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Salsman v. Leonard

Court of Appeals of Missouri, Western District, Third Division

February 19, 2019

ROBBY and KIM SALSMAN, Respondents,

          APPEAL FROM THE CIRCUIT COURT OF JACKSON COUNTY The Honorable Marco Roldan, Judge

          Before Mark D. Pfeiffer, Presiding Judge, Lisa White Hardwick and Anthony Rex Gabbert, Judges

          Lisa White Hardwick, Judge

         First Class Property Inspections, LLC ("First Class") appeals the circuit court's denial of its motion to compel arbitration of claims brought by Robby and Kim Salsman (collectively, "the Salsmans"). First Class contends the court erred in denying the motion to compel because the plain language of the arbitration agreement required the parties to arbitrate their disputes. First Class also argues that the court, which had originally granted the motion to compel arbitration but later denied it upon reconsideration, lacked the authority to reconsider its order because the proceedings had been stayed until completion of the arbitration process. For reasons explained herein, we affirm the denial of the motion to compel arbitration.

         Factual and Procedural History

         The Salsmans agreed to purchase the home of Vincent and Shauna Leonard (collectively, "the Leonards") in Grain Valley. The Salsmans allege that, during the course of negotiations, the Leonards represented that they had built the home approximately twelve years earlier and that there were no problems or flaws concerning the home's walls or exterior brick. Prior to closing on the home, the Salsmans retained First Class to perform a pre-purchase inspection of the home. The inspection and subsequent report given to the Salsmans did not identify any mold or water damage on the property. After the purchase occurred, however, the Salsmans discovered mold and water damage in the home's basement.

         The Salsmans filed a petition for damages against the Leonards and First Class alleging breach of contract, fraudulent misrepresentation, negligent misrepresentation, and negligence. First Class filed a motion to compel arbitration asserting that its inspection agreement with the Salsmans contained a valid arbitration clause, which required that this dispute be submitted to final and binding arbitration. The clause stated:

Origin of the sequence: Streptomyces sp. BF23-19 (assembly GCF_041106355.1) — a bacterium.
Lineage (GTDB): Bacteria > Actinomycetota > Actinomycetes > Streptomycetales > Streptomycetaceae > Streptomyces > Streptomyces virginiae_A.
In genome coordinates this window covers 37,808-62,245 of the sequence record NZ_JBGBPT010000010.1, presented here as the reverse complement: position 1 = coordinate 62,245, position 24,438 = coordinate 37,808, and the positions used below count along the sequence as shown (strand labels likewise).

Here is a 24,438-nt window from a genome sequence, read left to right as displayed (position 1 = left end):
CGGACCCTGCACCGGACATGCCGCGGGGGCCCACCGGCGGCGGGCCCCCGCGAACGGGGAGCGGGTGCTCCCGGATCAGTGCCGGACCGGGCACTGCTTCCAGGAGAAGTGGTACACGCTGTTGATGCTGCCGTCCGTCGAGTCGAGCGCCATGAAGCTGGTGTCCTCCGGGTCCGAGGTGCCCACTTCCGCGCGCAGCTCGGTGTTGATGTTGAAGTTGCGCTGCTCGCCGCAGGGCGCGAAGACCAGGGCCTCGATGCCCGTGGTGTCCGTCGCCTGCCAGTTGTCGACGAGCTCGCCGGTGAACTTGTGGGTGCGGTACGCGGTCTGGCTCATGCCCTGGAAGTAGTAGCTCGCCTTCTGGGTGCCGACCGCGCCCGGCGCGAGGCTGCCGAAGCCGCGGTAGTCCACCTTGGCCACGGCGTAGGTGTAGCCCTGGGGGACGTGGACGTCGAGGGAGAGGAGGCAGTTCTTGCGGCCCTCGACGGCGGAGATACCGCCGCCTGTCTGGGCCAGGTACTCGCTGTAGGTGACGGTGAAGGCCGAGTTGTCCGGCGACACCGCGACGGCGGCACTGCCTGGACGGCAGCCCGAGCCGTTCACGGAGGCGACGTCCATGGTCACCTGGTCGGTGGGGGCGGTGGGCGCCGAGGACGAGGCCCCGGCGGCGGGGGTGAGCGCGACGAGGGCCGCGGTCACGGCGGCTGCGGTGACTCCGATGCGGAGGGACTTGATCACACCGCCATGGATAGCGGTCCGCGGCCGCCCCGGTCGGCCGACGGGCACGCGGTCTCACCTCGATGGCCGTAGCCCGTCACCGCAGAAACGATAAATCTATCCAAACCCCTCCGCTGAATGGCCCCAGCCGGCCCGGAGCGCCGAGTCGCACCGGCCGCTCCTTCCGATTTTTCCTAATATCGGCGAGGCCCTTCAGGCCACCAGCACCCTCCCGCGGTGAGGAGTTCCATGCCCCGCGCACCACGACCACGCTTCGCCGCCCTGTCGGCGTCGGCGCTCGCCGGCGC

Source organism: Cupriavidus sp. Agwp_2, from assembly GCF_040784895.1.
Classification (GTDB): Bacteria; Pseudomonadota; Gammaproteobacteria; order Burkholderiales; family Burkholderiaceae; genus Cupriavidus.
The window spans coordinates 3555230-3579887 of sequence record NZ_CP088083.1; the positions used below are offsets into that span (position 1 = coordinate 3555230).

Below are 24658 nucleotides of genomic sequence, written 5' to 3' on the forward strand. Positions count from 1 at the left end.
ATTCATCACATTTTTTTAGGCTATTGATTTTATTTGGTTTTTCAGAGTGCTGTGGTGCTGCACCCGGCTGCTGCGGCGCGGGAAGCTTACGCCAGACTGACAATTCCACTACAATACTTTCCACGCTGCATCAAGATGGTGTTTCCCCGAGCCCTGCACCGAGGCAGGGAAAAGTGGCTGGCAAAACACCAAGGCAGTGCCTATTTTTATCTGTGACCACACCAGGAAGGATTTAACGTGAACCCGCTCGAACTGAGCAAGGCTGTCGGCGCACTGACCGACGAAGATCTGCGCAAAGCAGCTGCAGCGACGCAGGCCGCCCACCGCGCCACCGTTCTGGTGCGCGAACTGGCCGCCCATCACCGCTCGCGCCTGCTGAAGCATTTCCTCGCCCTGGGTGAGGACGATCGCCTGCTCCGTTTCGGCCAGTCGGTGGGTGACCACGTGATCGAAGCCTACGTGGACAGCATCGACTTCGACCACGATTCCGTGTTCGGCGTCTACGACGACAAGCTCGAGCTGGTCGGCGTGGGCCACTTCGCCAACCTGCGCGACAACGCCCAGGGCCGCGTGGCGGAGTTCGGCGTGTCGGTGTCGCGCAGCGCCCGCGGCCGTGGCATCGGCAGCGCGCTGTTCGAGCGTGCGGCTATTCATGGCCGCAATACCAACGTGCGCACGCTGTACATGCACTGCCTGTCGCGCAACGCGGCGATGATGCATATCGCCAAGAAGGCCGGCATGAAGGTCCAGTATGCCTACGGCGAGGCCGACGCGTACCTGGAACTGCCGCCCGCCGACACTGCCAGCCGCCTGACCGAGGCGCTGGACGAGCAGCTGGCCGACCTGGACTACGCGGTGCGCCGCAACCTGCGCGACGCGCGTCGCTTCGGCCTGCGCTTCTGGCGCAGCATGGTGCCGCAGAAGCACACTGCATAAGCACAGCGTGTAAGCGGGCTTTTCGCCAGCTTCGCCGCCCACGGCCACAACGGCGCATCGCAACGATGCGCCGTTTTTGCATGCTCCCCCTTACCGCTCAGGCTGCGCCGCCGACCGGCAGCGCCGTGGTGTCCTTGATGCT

Any dispute, controversy, interpretation, or claim including claims for, but not limited to, breach of contract, any form of negligence, fraud, misinterpretation, or any other theory of liability arising out of, from, or related to this contract or arising out of, from, or related to the Inspection performed or The Inspection Report shall be submitted to final and binding arbitration under the Rules and Procedures of the Expedited Arbitration of Home Inspection Disputes of Construction arbitration [sic] Services, Inc. The arbitrator appointed must be knowledgeable in and familiar with the professional home industry. The decision of the arbitrator appointed shall be final and binding, and judgment of the award may be entered in any court of competent jurisdiction.

         (Emphasis in original). The circuit court initially determined that the arbitration agreement was valid and ordered First Class and the Salsmans to arbitration. The order also stated that a jury trial would proceed to dispose of the Salsmans' allegations against the Leonards.

         Several months later, the Salsmans filed a motion for reconsideration asserting that the arbitration agreement was impossible to perform as written because Construction Arbitration Services, Inc., ("CAS"), the arbitration entity named as the arbitral body for the parties' disputes, had stopped providing arbitration services approximately six years prior to the formation of the inspection contract between the Salsmans and First Class. The Salsmans requested that the court reconsider its prior ruling and either deny the motion to compel arbitration or specify which language in the arbitration agreement the court had reformed to make their compliance with the order possible. The circuit court granted the Salsmans' motion to reconsider, vacated its previous order, and denied First Class's motion to compel arbitration. This interlocutory appeal followed. Both parties agree that this appeal is properly before this court pursuant to Section 435.440.1(1), RSMo 2016. [1]

         Standard of Review

         Whether the circuit court properly granted or denied a motion to compel arbitration is a question of law that we review de novo. Ellis v. JF Enters., LLC, 482 S.W.3d 417, 419 (Mo. banc 2016). Prior to compelling the parties to enter arbitration, the circuit court must "determine whether a valid arbitration agreement exists and, if so, whether the specific dispute falls within the scope of the arbitration agreement." Nitro Distrib., Inc. v. Dunn, 194 S.W.3d 339, 345 (Mo. banc 2006). If the court determines that the agreement to arbitrate is valid and the dispute alleged is within the scope of the agreement, it must then assess "whether the arbitration agreement is subject to revocation under applicable contract principles." Gentry v. Orkin, LLC, 490 S.W.3d 784, 788 (Mo. App. 2016) (internal citation and quotations omitted).


         First Class brings four points on appeal, which we will address out of order. Point III, relating to the propriety of this appeal, is no longer at issue given the parties' acknowledgment that an interlocutory appeal can be taken from the denial of motion to compel arbitration. The remaining points challenge the circuit court's procedural authority to reconsider the arbitration motion ...

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